Saturday, October 15, 2005

DMBLGIT 10th Edition

Greetings from Cheltenham, England, where, while travelling, I've just been reminded (thanks Stephen) that I have agreed to host the 10th Edition of "Does My Blog Look Good in This". It's quite an honor to host this event and I am really looking forward to putting together a great team of judges and looking at all your yummy pictures.

Please send the URL to the image you are entering from your September posts to me at aun@chubbyhubby.net. Also, please include:

1. the name of your blog
2. where you are located
3. your name (or how you'd like to be referred)

As in all things, there are a few rules:

* You may only submit one photo
* The photo must be food/drink related
* The photo must have been taken by you
* The photo must have appeared on your blog in the month of September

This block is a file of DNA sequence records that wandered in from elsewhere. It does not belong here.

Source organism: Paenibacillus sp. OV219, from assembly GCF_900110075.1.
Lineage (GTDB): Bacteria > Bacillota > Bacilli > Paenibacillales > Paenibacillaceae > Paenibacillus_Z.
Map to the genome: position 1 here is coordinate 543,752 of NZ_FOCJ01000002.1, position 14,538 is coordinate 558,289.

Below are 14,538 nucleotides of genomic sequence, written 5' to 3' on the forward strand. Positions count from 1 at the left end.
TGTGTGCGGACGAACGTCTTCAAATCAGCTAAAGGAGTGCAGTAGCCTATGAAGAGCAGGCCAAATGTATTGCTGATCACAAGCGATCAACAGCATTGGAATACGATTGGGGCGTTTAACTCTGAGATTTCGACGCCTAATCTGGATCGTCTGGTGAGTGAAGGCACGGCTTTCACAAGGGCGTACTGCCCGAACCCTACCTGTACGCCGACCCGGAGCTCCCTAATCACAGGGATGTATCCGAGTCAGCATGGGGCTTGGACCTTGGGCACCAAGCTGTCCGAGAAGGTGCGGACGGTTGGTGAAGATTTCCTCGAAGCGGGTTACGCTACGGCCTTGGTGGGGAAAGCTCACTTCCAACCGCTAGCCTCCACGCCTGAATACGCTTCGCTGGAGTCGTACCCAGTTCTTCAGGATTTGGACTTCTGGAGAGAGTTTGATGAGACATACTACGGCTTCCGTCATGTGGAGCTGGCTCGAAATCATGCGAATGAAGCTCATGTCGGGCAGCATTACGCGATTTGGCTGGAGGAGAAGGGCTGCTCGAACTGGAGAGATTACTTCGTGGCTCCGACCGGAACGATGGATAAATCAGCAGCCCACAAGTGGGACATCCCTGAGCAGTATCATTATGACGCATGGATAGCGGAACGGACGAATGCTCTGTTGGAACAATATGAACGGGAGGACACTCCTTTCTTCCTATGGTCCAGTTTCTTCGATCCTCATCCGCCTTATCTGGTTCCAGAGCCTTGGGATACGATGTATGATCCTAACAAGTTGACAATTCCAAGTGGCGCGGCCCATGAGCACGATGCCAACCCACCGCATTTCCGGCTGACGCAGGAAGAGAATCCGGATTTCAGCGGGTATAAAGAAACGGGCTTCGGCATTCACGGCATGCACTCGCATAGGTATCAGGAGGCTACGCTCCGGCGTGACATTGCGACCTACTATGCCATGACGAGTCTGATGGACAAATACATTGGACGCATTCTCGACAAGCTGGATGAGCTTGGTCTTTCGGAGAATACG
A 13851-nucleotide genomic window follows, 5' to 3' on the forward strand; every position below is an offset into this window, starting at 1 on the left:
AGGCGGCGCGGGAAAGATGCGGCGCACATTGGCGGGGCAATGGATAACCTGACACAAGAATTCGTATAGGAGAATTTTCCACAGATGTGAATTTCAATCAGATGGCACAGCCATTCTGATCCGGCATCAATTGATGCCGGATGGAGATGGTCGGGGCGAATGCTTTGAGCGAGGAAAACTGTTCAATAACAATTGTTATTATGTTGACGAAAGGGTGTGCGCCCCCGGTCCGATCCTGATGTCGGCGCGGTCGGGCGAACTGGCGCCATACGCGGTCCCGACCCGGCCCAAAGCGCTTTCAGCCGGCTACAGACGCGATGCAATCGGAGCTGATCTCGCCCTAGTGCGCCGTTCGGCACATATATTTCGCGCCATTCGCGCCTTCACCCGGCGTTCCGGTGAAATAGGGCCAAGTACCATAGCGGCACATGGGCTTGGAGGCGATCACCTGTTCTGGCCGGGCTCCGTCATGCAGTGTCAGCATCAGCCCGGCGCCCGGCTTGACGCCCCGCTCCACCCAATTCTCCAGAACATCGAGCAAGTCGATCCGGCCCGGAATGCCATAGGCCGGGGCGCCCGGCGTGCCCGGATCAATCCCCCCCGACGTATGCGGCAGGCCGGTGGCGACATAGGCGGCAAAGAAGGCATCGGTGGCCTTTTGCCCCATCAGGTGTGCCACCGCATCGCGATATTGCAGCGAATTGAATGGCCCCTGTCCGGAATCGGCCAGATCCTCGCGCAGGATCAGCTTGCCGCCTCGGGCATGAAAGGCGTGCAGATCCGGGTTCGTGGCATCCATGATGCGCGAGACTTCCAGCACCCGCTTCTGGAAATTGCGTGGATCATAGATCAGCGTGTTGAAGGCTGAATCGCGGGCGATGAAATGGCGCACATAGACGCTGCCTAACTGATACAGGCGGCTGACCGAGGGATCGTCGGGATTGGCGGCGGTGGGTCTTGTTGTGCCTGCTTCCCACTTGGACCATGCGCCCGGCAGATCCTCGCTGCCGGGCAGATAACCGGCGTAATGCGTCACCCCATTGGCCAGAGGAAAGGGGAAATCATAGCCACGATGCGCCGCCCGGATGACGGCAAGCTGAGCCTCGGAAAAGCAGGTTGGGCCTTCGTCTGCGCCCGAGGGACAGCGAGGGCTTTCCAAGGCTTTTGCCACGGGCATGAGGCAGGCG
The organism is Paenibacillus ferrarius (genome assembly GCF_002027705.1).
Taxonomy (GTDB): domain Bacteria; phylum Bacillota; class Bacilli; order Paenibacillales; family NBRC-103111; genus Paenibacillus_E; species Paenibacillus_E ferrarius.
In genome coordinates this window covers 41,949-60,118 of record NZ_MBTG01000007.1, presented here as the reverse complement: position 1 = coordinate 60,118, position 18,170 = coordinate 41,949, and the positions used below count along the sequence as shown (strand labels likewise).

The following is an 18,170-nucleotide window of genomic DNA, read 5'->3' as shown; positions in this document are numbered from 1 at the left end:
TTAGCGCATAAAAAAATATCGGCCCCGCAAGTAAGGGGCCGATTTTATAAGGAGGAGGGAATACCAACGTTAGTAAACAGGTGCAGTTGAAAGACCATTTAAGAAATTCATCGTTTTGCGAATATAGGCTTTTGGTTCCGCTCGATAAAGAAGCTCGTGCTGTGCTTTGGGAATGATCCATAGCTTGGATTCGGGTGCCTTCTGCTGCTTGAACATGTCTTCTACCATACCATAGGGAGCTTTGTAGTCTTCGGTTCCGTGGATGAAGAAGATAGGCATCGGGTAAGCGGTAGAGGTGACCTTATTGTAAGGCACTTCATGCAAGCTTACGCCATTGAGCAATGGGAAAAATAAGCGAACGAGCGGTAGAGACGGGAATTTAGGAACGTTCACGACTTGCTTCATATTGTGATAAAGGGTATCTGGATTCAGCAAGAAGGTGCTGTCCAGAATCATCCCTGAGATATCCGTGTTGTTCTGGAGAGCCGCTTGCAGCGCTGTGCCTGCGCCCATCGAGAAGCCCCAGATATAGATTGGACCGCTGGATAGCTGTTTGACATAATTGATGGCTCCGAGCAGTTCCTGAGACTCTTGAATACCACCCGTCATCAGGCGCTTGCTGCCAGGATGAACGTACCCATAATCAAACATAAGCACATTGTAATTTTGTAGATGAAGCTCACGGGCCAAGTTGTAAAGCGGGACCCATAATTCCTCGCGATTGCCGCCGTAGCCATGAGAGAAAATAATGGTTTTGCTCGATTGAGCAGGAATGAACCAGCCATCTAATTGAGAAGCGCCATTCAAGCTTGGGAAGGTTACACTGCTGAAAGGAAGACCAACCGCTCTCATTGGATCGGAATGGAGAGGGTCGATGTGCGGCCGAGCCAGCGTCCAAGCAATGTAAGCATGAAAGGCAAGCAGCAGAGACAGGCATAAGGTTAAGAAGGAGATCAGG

The photo with the highest score based on the following criteria will be selected as the "Grand Champion".

* Aesthetics - "Would it look good on the cover of Gourmet?"
* Eatability - "Do we drool just looking at it?"
* Originality - "Damn! I wish I had thought of that!"

The highest scoring photos for each category will be given the "Aesthetics Champ", "Eatability Champ", and "Originality Champ" awards.

Because I'm travelling, I haven't had time to finalize judges but will be trying to do so in the next few days and will post who they are asap.

And the info you've been waiting for, the deadline for submissions will be October 25th. I will try and post the results by the end of October.

Many thanks and I look forward to seeing the pix.

Monday, October 10, 2005

Birthday meals

Sometimes you have to be in the mood to write. Unfortunately, I haven't really been in that mood for a week or so, which explains why this blog hasn't been updated for a while. For that, I apologize. Fortunately, a lack of eagerness to tap on my keyboard hasn't reduced my appetite. (It did mean, much to the pleasure of my wife S and other dining companions, that my camera stayed home when we did eat out.)